People around us

For Hooper, life's about giving all, and giving back

By Tanya Mitchell | Jul 25, 2012
Photo by: Tanya Mitchell Alex Hooper, 17, of Searsport hangs out with his cat, Dewey, Thursday, July 19.

Searsport — For Alex Hooper, living with spina bifida is not as easy as he sometimes makes it look, but that doesn't stop him from living life to the fullest, as often as he can.

And recently, all the enthusiasm and drive with which Hooper approaches his daily life caught the attention of the Spina Bifida Association of Greater New England. Hooper learned SBAGNE had named him the 2012 winner of the Jean Driscoll Award, an honor with a namesake who continues to blaze trails for those with spina bifida.

Hooper's mother, Jessica Hall, explained that her son, like Driscoll, was born with spina bifida, or an open spine. All Hooper's life he's used a wheelchair to get around, and despite a variety of health challenges that he has faced over the years, he, like Driscoll, has not let adversity get in the way of anything he wanted to do.

"They base the award on people who are born with spina bifida, but still live life, despite all of their medical setbacks," said Hall.

Driscoll, Hall said in an email to the Republican Journal, was the first eight-time winner of the Boston Marathon, and while there, she set five new course records, five world best times and has held Boston’s fastest time in the women’s wheelchair division since 1990. Driscoll has also won two Olympic medals, 12 Paralympic medals, and holds the world record in the 10,000-meter track event.

Hooper, a 17-year-old who will be a junior at Searsport High School this fall, said winning the award served as a reminder of all that he has accomplished so far, as well as all that he plans to do in the future — and that's quite a lot, considering what he's been up to in recent years.

This is the eighth summer Hooper has spent on the water with his uncle, Wayne Hamilton, as the two go lobster fishing together regularly. Hall said Hamilton acquired a lobster boat that is slightly larger than usual, "so Alex's chair can fit on board." Hamilton also outfitted the boat with a system that automatically hauls in the traps, but Hooper said he prefers doing it the old-fashioned way.

"It's good for building strength," Hooper said.

Hooper credits a lot of people in the community, like Hamilton, for his own success. Along with showing his nephew his way around a lobster boat, Hamilton has also been teaching Hooper about photography. Hooper's former scoutmaster, Town Manager James Gillway, helped Hooper earn his Eagle Scout status.

Hooper is an avid downhill skier, using an adaptive sit-down skiing device, and he enjoys cross-country skiing as well. Hooper also loves wheelchair basketball and baseball, sled hockey, and golf, for which he uses an adaptive cart with a seat that rises, swivels and allows him to line up his shots without leaving the cart.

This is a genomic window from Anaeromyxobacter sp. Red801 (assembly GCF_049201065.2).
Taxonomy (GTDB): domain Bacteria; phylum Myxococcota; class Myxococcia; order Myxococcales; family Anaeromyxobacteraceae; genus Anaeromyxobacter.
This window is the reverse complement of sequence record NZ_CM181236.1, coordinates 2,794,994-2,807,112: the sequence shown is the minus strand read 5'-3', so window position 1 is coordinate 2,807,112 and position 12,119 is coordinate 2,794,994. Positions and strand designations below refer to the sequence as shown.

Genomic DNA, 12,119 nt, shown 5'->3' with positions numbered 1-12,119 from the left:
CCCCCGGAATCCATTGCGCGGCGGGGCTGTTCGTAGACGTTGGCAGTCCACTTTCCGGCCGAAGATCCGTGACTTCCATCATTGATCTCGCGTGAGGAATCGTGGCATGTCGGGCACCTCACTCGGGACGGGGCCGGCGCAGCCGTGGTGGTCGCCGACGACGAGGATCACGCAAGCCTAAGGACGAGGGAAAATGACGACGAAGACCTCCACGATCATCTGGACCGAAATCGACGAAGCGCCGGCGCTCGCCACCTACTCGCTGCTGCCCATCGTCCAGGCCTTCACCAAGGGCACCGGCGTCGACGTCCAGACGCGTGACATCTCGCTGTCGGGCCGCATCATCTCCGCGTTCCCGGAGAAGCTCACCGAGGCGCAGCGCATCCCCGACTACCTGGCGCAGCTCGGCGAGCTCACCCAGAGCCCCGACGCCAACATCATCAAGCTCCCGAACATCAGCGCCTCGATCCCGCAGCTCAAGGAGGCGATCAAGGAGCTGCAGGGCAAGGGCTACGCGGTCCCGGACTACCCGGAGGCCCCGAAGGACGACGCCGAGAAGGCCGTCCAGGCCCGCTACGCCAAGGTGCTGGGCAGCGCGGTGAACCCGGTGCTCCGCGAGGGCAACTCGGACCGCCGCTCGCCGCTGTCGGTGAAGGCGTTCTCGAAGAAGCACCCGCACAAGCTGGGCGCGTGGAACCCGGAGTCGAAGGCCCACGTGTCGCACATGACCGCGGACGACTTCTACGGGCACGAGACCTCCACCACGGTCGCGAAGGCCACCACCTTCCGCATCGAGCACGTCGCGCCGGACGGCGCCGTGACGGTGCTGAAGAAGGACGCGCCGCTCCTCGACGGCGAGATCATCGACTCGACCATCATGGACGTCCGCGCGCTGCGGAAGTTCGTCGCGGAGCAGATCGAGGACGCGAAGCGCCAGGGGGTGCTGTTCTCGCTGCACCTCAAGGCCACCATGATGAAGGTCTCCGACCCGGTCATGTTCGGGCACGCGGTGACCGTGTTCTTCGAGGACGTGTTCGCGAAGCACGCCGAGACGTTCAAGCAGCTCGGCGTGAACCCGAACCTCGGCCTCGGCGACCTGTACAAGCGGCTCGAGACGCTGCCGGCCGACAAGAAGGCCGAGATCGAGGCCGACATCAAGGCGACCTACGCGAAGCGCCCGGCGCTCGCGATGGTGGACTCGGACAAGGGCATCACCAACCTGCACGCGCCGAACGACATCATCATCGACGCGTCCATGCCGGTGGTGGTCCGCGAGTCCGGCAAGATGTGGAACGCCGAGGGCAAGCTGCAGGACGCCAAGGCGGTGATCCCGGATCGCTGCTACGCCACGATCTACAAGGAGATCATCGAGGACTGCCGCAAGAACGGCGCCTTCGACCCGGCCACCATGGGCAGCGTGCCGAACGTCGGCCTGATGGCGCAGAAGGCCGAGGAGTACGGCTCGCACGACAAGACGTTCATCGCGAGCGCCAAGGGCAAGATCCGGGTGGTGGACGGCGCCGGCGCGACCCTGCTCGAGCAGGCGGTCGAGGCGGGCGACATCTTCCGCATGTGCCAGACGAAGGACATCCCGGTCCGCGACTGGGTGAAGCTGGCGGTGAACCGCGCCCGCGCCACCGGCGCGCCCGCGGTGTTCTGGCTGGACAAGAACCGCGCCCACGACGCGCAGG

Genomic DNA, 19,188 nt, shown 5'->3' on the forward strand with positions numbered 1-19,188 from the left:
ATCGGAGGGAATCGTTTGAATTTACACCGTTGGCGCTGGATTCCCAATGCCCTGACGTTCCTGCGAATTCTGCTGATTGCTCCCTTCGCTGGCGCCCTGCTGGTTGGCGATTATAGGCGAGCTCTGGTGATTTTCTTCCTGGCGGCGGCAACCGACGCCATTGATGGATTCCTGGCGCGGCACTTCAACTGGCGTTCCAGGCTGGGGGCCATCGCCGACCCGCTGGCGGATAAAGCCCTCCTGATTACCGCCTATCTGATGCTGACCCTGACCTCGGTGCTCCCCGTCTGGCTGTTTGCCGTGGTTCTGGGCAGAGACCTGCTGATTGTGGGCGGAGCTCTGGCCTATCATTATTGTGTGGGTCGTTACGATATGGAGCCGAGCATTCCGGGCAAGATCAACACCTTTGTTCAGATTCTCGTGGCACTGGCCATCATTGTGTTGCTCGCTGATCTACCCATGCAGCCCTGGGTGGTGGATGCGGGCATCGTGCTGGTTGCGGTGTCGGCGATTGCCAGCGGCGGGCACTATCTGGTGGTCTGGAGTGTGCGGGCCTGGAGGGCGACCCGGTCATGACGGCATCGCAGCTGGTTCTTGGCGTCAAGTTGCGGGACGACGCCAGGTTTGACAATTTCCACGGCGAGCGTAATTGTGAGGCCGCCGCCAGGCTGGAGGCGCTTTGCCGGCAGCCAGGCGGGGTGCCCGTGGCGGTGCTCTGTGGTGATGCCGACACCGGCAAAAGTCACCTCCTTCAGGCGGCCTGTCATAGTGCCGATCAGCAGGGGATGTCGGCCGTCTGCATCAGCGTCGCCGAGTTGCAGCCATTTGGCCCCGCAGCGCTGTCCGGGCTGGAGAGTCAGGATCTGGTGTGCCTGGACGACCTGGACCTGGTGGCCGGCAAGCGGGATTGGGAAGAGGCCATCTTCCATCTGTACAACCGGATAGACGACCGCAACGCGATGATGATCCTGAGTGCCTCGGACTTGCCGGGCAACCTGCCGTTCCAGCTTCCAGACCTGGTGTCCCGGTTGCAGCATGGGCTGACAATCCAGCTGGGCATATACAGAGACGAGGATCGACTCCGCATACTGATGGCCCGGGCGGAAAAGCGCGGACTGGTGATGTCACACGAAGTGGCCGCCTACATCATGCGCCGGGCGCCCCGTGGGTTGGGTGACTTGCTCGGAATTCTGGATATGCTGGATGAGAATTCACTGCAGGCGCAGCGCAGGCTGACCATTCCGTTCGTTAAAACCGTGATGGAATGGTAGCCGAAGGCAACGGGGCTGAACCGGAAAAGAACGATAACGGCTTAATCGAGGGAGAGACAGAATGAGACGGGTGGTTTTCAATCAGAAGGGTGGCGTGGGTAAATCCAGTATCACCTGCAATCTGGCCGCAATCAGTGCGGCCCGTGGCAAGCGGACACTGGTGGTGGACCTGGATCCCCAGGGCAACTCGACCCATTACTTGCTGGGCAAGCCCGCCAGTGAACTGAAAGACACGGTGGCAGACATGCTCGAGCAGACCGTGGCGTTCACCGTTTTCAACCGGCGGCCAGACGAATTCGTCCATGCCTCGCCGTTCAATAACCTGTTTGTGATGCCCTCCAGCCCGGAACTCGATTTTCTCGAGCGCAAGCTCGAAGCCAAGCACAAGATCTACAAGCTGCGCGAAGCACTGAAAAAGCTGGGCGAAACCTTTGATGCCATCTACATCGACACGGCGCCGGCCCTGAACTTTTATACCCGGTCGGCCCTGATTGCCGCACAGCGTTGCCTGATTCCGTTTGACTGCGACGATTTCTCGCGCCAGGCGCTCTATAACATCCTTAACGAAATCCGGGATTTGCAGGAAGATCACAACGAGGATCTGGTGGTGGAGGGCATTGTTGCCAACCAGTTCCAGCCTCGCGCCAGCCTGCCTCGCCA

Hooper has also been involved with his school's theater program and has played the trumpet for the last several years.

"Without the support of the community, family and friends, a lot of this stuff wouldn't happen," said Hall.

Playing sports and taking part in performing arts aren't the only things that occupy Hooper's time when he's feeling at his best, as he volunteers his time regularly. Hooper is a Sunday School teacher at Searsport Congregational Church, helps out at the local food cupboard, and each year he assists with filling food baskets for needy Waldo County families around the holidays. Hooper has also worked to raise funds to benefit SBAGNE, and by extension, families like his own who receive support from the organization.

Hall said SBAGNE has been a great resource for her family, and others who live with spina bifida in Maine, Massachusetts, New Hampshire and Vermont. SBAGNE, Hall said, provides educational and social events for parents of young children, teens and adults, and assists families with some medical costs that are not covered through health insurance.

For Hall and Hooper, giving back to SBAGNE and to the local community is a nice way to offer their thanks.

"No matter what someone's going through, there's still a little something we can do to make the community a better place," said Hall.

"I think this is a great, great town to live in," said Hooper of Searsport.

Since Hooper is interested in hunting, fishing and kayaking, he'd like to make those activities more accessible to people who use wheelchairs. A sleeve to hold his hunting rifle might come in handy, he said, as would more appropriate tires for trekking around in the wilderness.

"I'd like to design a chair for the woods," he said, comparing the wheels he envisions to all-terrain vehicle tires.

That said, Hooper's medical condition doesn't always allow him to move on his dreams as fast as he'd like. There are days when he's not well enough to participate in his activities, but Hooper said he tries his best to work around his health issues and encourages others to face challenges in the same way.

"It can be very hard sometimes, especially with the stuff you go through at my age," said Hooper. "I tell people, 'Try your hardest to do anything you want to do.'"

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